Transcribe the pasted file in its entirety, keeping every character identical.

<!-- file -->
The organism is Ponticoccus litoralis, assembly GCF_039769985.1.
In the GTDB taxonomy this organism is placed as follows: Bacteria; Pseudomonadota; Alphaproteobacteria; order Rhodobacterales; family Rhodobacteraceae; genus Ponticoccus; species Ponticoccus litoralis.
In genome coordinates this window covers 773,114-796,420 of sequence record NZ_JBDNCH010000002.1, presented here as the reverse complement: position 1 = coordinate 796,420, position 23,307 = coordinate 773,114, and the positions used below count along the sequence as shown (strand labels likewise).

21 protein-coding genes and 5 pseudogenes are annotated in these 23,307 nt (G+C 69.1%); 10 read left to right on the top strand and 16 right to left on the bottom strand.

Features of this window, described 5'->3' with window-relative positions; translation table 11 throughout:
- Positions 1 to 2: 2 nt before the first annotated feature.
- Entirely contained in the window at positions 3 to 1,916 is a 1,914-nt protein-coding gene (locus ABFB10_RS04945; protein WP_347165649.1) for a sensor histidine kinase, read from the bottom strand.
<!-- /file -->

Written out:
The organism is Ponticoccus litoralis, assembly GCF_039769985.1.
In the GTDB taxonomy this organism is placed as follows: Bacteria; Pseudomonadota; Alphaproteobacteria; order Rhodobacterales; family Rhodobacteraceae; genus Ponticoccus; species Ponticoccus litoralis.
In genome coordinates this window covers 773,114-796,420 of sequence record NZ_JBDNCH010000002.1, presented here as the reverse complement: position 1 = coordinate 796,420, position 23,307 = coordinate 773,114, and the positions used below count along the sequence as shown (strand labels likewise).

21 protein-coding genes and 5 pseudogenes are annotated in these 23,307 nt (G+C 69.1%); 10 read left to right on the top strand and 16 right to left on the bottom strand.

Features of this window, described 5'->3' with window-relative positions; translation table 11 throughout:
- Positions 1 to 2: 2 nt before the first annotated feature.
- Entirely contained in the window at positions 3 to 1,916 is a 1,914-nt protein-coding gene (locus ABFB10_RS04945; protein WP_347165649.1) for a sensor histidine kinase, read from the bottom strand.